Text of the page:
I have been thinking about why Molly’s relentless appetite bothers me so much. Now that I know about it, it really isn’t that big a deal. For her health I don’t want her to get too heavy (and she is already starting to resemble a tiny sumo wrestler) so, without depriving her at all, I monitor how much food she eats and watch that she doesn’t eat all of Mabel’s leftovers as well her own meals. (Mabel is much more delicate in her eating habits.) I watch her like a hawk when we are out walking. If there are any kind of remains left under a picnic table three miles away, in the opposite direction, Molly will find them—and have eaten them all before I have even noticed she is missing. (I also now know where she keeps her ’emergency stash’ (bits of doggie biscuits and chew sticks stolen from the other girls when their backs were turned)—which I assume she keeps just in case we all get hit by an earth-destroying meteor before dinner.)
Perhaps it bothers me because I too have had my own issues with food. I like food (I really do) but I can honestly no longer remember a time when I wasn’t ‘watching what I eat’. I have been heavier than I ‘should be’ (don’t even get me started on the ‘shoulds’) for most of my adult life, and have been reminded of it on many an occasion. When I was younger such mean remarks would usually send me directly back to the refrigerator—both to console myself and to prove to others that I really didn’t care what they thought. But, of course, I did.
Over the years I have, like Molly, managed to modify a lot of my less-than-helpful behaviours and responses, but I was reminded quite forcefully last week that just when you think you have a handle on something, that is usually the time it will come back and bite you in the bum.
Last week I decided it was time to get my health and fitness back on track, as I had slacked off a bit over the last year or so. I just don’t have the motivation to do these things by myself any more so I signed on to a three month fitness and diet (ooops, sorry, ‘healthy eating’) on-line plan. So far so good.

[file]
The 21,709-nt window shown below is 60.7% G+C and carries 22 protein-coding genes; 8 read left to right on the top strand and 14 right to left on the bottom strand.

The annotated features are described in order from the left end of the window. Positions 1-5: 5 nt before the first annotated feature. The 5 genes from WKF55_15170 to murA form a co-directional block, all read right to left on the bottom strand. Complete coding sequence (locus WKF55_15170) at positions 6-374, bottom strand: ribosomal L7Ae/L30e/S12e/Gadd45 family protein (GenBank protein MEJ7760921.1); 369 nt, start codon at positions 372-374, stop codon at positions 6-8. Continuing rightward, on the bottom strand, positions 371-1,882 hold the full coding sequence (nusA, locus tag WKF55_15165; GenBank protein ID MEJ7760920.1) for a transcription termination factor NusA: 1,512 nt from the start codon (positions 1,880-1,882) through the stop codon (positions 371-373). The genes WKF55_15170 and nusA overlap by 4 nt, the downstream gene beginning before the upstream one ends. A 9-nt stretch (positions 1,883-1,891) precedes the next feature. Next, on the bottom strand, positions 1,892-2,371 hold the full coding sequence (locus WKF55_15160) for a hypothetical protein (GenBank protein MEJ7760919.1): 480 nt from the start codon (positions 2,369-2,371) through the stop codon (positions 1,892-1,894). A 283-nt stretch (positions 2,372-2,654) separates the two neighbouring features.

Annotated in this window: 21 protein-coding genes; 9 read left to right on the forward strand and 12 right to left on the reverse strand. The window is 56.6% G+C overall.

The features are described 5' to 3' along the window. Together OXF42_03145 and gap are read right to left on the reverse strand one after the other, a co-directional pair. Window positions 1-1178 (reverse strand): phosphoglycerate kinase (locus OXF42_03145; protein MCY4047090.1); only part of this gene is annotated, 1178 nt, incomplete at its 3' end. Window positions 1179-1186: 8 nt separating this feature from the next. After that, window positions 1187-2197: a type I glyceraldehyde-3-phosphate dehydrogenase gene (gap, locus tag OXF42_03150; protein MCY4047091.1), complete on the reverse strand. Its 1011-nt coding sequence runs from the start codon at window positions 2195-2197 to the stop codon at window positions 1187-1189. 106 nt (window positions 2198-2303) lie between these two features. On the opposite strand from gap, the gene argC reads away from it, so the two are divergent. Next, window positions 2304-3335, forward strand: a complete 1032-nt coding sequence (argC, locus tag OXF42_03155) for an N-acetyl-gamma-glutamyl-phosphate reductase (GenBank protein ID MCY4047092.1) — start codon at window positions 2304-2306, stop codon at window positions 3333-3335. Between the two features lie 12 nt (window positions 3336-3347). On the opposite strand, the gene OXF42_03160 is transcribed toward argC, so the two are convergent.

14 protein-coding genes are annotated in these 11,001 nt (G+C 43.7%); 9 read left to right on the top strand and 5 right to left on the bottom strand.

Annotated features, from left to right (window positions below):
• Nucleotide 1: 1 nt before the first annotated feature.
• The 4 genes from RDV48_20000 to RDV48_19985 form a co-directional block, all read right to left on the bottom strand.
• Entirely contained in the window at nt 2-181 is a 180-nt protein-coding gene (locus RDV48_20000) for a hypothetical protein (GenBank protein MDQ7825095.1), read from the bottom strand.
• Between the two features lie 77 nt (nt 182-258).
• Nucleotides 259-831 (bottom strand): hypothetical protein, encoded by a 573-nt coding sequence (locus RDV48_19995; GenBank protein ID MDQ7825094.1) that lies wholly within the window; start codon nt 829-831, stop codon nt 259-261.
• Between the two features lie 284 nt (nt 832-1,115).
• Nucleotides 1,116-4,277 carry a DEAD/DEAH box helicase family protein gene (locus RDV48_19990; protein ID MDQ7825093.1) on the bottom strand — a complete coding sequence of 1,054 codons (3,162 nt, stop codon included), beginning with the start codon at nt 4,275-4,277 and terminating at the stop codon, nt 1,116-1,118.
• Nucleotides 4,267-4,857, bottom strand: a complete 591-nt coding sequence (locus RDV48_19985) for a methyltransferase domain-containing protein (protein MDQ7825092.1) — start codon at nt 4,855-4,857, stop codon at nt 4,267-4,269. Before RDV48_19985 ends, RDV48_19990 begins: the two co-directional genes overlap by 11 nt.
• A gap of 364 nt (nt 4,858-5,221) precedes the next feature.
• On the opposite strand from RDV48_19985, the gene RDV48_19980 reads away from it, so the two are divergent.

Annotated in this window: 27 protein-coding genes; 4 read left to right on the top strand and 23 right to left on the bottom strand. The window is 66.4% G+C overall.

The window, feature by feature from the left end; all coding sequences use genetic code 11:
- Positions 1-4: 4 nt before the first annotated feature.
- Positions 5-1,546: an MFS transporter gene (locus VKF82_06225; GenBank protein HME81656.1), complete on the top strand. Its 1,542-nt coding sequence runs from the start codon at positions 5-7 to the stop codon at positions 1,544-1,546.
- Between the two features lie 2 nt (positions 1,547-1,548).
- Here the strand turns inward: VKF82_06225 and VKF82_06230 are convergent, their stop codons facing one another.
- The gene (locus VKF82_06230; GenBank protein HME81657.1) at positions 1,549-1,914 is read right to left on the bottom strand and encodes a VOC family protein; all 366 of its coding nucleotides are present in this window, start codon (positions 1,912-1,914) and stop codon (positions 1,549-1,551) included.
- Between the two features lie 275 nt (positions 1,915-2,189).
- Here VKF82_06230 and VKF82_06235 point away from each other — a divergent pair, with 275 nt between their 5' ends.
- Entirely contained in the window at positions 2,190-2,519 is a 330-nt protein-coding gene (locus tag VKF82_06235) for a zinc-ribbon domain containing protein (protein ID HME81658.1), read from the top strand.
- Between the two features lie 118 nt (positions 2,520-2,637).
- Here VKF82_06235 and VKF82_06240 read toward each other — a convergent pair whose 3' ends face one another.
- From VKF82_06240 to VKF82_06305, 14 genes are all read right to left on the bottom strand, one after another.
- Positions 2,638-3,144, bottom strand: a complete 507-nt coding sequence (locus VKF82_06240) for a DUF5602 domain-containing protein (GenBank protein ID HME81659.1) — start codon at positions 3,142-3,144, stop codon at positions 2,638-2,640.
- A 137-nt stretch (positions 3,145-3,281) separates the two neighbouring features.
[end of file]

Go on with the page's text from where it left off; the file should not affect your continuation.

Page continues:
I got my exercise gear together, cleared the kitchen of all distractions (bye bye chocolate—at least until next week when the Easter bunny comes) and was raring to go. And then, almost as if a switch was flipped, I started to think about pizza. I love pizza. Just love it. It’s right up there as one of my favourite foods. But you know I couldn’t tell you the last time I ate one, or even thought about eating one. Not for a long time. Out of sight, out of mind. But, swear to God, almost the moment I signed on for a new fitness and healthy eating plan—BOOM—all I could think about was eating pizza. Aaaarrrrrghhhhh!
However, this time, instead of berating myself mercilessly for my failings, I have decided to give myself a break and not fret too much about my ‘pizza brain’. I am sure, given time (and a couple of laps around the park) the yen for a Super Supreme (extra cheese) will fade. I am also going to ease up on Molly a bit (and by ‘ease up’, I don’t mean feed her more, but I’ll try to stop my continual exasperated, “Stop Eating Mol. You’ll explode!” commentary). We girls should stick together.
And who knows, Molly might well have the right idea. If finishing what you start is truly the road to inner peace, my Molly must be a Zen Master . . . .